Even if you’re not in an area suffering from deep or prolonged drought, it makes a lot of sense to recycle greywater for plants. Why throw it away if it’s not toxic or potentially harmful? Especially when you pay for it by the gallon from the city water system. After all, while you wouldn’t want to drink it, or bathe in it, plants in the yard can benefit from the water. So, why pay the city to recycle it and sell it to you again? You get multiple uses per gallon, can water the garden during water rationing, and grow food for far less.
This recycle greywater thing isn’t just for arid climates, city residents, and suburbanites. Your water at a rural home may come from a private well, but you’re paying for the electricity to pull it out of the ground. And wells do go dry. Then there’s the wear and tear on your septic system. While your septic tank needs some water to function properly, running less greywater into it means less frequent clean-outs too.
A simple system to recycle greywater for plants isn’t super expensive or complicated. Depending on gravity means no need for expensive pumps to move water from your washing machine to important plants in the yard. The cost is only $200 or less, if you do the work yourself. How you intend to use it will have a great deal of influence on the total cost to install it too. There’s an excellent guideline of the system needed for different yard and garden applications on the Clean Water Components website. As you can imagine, the cleaner you need to make the greywater, the cost of the recycling system increases right along with its complexity.
It might sound like a great idea to reclaim water from the bathtub or shower for landscaping irrigation. But personal care products in use may make this bad for your plants, and your soil. One might think that all the water passing through the kitchen sink is pretty safe for reuse too, but it’s not. Raw and non-composted food particles can introduce pathogens to your soil. The safest greywater to reclaim for the yard comes out of your washing machine. This is the easiest source to control the level of plant and soil harming possibilities. And surprisingly, there are numerous reasons why diverting greywater to irrigation isn’t advisable.
You can only recycle greywater for plants if all the detergents, shampoos, body soaps, and so on that is mixed with the water is made with a plant-friendly formula. Earth-friendly only means it won’t harm the environment. Many such products contain things like salts, peroxide, boron, anti-bacterials, and more that are harmful to plants. So, you’ll only want certain kinds of greywater being taken up by the plants living in your yard. Salts kill many kinds of plants, as does borax or boron. The Ecology Center has a detailed article on what you don’t want included in greywater used in the landscape.
If you have a water softener, you wouldn’t be able to recycle greywater. The unhardening process involves salt. Outdoor faucets never draw water that passes through a softener. Not to save the homeowner money on monthly maintenance, but because the salt is harmful to most lawn grasses, ornamental and garden plants, shrubs, and trees.
The simplest greywater recycling system doesn’t have an actual filter. Instead, the water is pushed through soil and mulch to remove the chunkiest impurities like lint and fibers. That’s not fine enough filtering for running through an irrigation system, and it doesn’t remove whatever is in the soaps the water contains. That being said, not all plants will be happy with unfiltered greywater irrigation.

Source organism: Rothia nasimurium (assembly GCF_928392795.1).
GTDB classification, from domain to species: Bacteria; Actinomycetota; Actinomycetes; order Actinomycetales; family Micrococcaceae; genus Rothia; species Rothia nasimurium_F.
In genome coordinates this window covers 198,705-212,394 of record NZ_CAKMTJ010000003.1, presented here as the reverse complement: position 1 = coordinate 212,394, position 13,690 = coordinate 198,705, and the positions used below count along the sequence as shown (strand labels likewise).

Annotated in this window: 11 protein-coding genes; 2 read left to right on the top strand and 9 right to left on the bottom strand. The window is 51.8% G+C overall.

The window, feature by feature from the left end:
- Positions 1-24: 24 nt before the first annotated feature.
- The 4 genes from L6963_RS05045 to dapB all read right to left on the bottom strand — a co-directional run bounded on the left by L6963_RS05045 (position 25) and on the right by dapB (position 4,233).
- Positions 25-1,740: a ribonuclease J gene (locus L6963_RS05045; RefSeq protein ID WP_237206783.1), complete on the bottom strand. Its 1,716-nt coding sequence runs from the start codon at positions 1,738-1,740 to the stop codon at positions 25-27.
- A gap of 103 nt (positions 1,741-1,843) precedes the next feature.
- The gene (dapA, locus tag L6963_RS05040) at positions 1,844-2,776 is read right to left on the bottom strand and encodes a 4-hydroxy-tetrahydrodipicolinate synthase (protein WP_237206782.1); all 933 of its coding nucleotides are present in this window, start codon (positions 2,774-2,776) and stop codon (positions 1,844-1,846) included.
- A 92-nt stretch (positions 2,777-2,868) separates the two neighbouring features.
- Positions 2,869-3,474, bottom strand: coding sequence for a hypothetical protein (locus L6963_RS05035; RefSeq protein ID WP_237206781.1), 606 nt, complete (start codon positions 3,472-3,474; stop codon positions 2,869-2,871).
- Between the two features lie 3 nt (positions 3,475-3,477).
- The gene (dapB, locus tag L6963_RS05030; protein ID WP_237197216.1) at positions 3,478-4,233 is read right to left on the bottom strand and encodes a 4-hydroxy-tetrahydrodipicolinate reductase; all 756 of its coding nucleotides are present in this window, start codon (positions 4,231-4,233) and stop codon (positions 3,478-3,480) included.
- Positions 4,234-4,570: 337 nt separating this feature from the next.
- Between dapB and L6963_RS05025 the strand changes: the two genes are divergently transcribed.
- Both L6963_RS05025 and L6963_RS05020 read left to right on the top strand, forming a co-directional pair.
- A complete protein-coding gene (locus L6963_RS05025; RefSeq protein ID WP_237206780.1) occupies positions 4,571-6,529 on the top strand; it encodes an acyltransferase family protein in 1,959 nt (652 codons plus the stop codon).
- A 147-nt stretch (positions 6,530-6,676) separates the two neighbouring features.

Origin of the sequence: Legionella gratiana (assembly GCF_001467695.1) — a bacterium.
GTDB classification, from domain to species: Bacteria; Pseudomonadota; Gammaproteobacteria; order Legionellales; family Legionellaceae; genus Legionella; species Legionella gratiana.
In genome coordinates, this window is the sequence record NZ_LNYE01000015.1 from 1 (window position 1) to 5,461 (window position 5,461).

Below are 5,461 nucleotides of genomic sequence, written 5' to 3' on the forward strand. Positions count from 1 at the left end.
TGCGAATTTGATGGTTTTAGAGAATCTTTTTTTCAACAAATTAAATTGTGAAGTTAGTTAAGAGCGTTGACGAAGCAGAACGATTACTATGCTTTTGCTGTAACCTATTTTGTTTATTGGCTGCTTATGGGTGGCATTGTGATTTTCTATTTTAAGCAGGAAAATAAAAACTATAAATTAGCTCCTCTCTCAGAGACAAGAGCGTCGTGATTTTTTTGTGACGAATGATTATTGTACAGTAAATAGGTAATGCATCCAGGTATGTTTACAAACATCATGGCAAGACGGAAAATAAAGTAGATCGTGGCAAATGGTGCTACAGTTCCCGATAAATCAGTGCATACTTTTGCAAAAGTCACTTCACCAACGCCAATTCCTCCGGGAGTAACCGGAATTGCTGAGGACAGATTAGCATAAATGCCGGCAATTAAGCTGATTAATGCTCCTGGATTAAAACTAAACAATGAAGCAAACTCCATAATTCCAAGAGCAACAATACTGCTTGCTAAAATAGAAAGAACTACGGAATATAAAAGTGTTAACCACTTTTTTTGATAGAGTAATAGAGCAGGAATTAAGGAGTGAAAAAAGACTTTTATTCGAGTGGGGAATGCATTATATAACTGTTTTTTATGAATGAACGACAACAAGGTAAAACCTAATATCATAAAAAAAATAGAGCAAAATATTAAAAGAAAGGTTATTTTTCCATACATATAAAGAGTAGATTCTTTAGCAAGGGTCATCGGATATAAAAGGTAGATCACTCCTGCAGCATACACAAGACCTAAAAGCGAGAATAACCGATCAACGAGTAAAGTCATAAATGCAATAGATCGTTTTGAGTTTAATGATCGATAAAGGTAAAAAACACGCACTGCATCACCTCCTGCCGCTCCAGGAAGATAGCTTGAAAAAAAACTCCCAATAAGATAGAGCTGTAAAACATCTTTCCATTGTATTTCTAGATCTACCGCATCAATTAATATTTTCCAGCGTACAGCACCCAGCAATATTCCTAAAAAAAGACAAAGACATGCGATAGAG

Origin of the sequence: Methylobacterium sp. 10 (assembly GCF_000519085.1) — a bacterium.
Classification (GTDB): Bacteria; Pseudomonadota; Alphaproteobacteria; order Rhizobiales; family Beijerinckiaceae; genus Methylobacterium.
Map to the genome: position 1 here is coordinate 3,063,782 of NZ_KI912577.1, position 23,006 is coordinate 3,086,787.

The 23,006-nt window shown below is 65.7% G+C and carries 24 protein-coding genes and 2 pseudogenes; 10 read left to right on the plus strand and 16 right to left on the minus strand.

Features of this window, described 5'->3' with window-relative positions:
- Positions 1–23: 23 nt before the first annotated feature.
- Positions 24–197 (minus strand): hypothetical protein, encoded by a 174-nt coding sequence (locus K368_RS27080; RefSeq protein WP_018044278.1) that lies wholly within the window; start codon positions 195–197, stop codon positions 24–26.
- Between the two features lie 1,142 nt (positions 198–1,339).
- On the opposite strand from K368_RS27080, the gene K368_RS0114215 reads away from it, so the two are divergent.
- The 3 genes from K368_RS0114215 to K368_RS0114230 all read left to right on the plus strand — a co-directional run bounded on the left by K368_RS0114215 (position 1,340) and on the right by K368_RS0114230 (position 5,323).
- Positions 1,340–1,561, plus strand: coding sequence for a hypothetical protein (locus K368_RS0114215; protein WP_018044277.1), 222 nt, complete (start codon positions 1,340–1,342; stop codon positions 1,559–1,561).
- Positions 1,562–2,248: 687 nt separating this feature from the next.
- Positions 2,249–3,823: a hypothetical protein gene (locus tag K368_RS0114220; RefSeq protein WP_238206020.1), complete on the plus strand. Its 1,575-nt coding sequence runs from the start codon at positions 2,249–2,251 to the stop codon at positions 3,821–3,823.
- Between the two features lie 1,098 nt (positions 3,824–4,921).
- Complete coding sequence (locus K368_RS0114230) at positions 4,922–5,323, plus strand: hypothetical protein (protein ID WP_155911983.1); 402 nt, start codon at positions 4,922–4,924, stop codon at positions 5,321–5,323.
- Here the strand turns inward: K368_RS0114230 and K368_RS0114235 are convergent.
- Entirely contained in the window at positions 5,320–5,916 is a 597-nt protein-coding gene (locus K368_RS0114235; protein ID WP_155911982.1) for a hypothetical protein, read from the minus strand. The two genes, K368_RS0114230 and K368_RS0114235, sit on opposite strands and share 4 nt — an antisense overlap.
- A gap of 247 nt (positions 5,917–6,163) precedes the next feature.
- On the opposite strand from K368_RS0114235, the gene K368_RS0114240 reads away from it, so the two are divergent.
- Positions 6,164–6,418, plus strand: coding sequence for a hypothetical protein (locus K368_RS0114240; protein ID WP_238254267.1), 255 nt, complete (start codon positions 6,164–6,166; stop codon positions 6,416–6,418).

Even if you do use only plant-friendly detergents and personal products, it’s best to only water large woody plants with greywater. That would be your trees, woody shrubs, and large perennials. Unless, of course, you want to invest a lot more into a greywater system – more money, complexity, and maintenance. Without a sand filter and a drip irrigation system, you can use it only on large plants, which doesn’t include most edible crops. Clean Water Components advises to keep the system as simple as possible. They also warn you to never allow greywater to come in contact with edible portions of plants. Since you eat the root of crops like carrots, potatoes, and radishes… don’t use greywater near them at all. Also, you can only use greywater for subsurface irrigation. Totally ruling out overhead sprinklers, hand-held hose sprayers, and watering cans.
Furthermore, if you’ve got a high water table – or live within 100 feet of a river, stream, or lake – you can’t recycle greywater for plants in your yard. In both cases, the greywater will readily mix with natural waterways. You don’t want greywater in soils where ground water levels are 3 feet or less below the recycled water drainage.
Unlike rainwater, you can’t store greywater. It has to pass from the surge tank into the drainage system right away. The tank is only there to prevent flooding and reduce the force of washing machine ejection. The small diameter pipes it drains out to your engineered deposit spots can only move so much per minute. Bigger pipes would handle a lot more gpm, but they’d also cost more and require a lot more labor to install.
In some places, installing any greywater system requires a permit. In others, no permission is needed to put in a recycle greywater from the washing machine to water outdoor plants. But there are also states that do not allow greywater irrigation systems at all, so check the codes and regulations where you live. The safest way to recycle greywater anywhere is using it for flushing the toilet. Then you don’t have to worry so much about what is in it that could damage your plants or the environment, or plug irrigation tubes or emitters
Featured image courtesy of Day 1 Solar.
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